EUROPE: COZYING UP TO CONDI

Everyone agrees. Condoleezza Rice came to Europe and made very nice noises. A gentler, wiser, more diplomatic Bush administration appears eager to repair the tattered transatlantic relationship. A new era of shared interests, from Iran to Middle East peace, offers opportunities for cooperation rather than unilateral confrontation. Grateful Europeans noted the U.S. president's calls to German Chancellor Gerhard Schroder and French President Jacques Chirac. "A few weeks ago, such telephone contact wasn't imaginable," gushed Le Monde, touting the "accelerated thaw."

Are Europe and America really entering a new era of good feeling? Dream on. Yes, Rice arrived in Europe buoyed by the success of the Iraq election, applauded even in the "Old Europe" capitals of Paris and Berlin. Yes, Europeans welcome her pragmatism and the ascent of approved "realists" to senior State Department posts. There was even heady talk of "transformational diplomacy"--what you get, one Rice aide explained, "when states act together to create new ideas and institutions." But can the mood last? "You can't rely on the [Iraq election] bounce forever," cautions a senior British diplomatic source. Iraq is, to put it mildly, a work in progress. Much can go wrong and probably will. Throw in fundamentally different views on Iran and the Israel-Palestinian problem, experts warn, and U.S.-European relations could again descend quickly into acrimony.

Begin with Iran. At the recent World Economic Forum in Davos, U.S., European and Iranian policymakers discussed the contours of a deal that might resolve tensions over Tehran's nuclear ambitions. It centered on Iran's giving up its uranium-enrichment program in exchange for ample European trade and investment, WTO membership and a security guarantee from the United States, as well as linkage to a Middle East peace deal. The so-called EU-3--Germany, Britain and France--are negotiating with Iran along these lines. Yet the United States stands apart, despite the fact that any solution requires U.S. engagement. British Foreign Office officials insist this "good cop, bad cop" tactic is deliberate, but Washington's mixed messages mystify other Europeans. "Diplomacy can work," said Rice in London last week, even as she described Iran as a "chief funder of terrorism" and ruled out any direct dealings with the United States.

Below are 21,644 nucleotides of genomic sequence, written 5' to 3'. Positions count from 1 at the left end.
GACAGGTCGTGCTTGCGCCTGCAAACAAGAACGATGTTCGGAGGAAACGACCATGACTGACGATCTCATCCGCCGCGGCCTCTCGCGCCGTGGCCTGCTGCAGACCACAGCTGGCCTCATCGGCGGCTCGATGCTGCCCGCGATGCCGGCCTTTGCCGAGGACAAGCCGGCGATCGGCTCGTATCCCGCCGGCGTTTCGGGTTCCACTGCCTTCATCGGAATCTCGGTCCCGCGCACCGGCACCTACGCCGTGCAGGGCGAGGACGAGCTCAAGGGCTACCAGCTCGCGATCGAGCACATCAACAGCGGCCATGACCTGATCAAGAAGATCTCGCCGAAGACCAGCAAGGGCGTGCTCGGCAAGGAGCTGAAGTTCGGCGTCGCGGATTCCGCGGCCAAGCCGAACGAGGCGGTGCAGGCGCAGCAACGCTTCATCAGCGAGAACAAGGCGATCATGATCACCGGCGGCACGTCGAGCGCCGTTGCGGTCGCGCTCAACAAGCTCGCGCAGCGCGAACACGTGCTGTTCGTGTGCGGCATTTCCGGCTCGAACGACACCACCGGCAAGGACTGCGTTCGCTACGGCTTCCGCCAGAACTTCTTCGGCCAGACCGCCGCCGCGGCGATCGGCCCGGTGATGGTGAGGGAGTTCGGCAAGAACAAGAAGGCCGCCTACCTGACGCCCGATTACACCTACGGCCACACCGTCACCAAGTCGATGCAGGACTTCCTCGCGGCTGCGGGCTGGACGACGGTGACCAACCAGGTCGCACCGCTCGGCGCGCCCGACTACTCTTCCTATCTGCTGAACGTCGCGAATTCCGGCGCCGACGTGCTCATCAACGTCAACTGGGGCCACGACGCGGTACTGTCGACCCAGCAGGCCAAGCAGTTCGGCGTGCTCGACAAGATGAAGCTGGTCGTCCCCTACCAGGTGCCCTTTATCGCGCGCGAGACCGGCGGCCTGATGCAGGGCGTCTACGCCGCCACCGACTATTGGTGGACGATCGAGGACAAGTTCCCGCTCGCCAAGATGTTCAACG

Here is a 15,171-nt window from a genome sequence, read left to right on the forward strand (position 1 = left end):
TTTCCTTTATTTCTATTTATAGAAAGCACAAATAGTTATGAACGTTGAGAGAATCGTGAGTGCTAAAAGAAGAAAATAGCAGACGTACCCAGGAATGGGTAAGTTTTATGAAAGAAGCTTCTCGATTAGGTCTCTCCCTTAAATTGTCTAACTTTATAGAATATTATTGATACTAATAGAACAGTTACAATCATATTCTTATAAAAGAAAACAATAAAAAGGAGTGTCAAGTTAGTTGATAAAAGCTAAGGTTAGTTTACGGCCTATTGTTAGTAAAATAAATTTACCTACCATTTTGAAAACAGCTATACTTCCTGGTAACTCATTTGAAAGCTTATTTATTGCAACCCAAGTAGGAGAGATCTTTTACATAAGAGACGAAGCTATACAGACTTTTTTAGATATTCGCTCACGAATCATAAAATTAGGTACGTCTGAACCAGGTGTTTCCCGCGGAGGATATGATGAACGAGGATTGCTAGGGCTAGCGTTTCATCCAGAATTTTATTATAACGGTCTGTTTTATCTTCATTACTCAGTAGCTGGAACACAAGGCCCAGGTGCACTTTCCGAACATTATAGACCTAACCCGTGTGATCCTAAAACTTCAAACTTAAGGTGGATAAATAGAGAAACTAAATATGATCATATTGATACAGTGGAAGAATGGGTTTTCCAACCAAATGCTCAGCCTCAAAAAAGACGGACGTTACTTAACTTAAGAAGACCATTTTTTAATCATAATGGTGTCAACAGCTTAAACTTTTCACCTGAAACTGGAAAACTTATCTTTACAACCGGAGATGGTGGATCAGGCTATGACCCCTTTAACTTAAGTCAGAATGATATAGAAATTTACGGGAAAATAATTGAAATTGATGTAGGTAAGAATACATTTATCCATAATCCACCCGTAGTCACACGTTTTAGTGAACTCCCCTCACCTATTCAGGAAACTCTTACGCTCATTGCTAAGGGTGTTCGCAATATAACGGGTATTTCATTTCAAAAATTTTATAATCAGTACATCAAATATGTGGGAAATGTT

Europeans remain suspicious about what the United States might be up to. Inside the White House, especially the vice president's office, there has long been a thinly veiled hope that a new revolution will topple Iran's ayatollahs from power. "We don't know how close the regime is to collapsing," says one senior administration official. Worried Europeans believe that Washington must drop such fantasies if it's to get anywhere with Tehran. "If you wait for the ayatollahs to fall," says a top European diplomat, "you'll get both ayatollahs and the nuclear bomb."

Even America's staunchest ally, Britain, has concerns. Tony Blair's inner circle is unwilling to credit alarming reports that U.S. military planners have already identified targets for missile attacks within Iran in order to cripple its nascent nuclear capability. "We don't feel there's a military plan," says a senior source. But he also acknowledges that there's clearly a "debate" within the Bush administration over whether to take such action. Rice ruled that out last week, saying that attacking Iran was "not on the agenda at this point." But if diplomacy were to fail, what then? At the very least, there could be an ugly blame game over "who lost Iran," and whether America or Europe was responsible for either a new Middle East war or a cold peace with a nuclear Tehran.

Other issues are no less fraught. Last week the U.S. House of Representatives voted 411-3 on a resolution censuring the European Union's plan to lift its arms embargo on China. As members of Congress debated possible U.S. retaliation, Rice vowed to "work it out." But given U.S. military interests in Asia, and its delicate balancing act between Taiwan and the mainland, it's not surprising that many in Washington are prompted to ask, as one U.S. analyst puts it, "What exactly allies us to them?"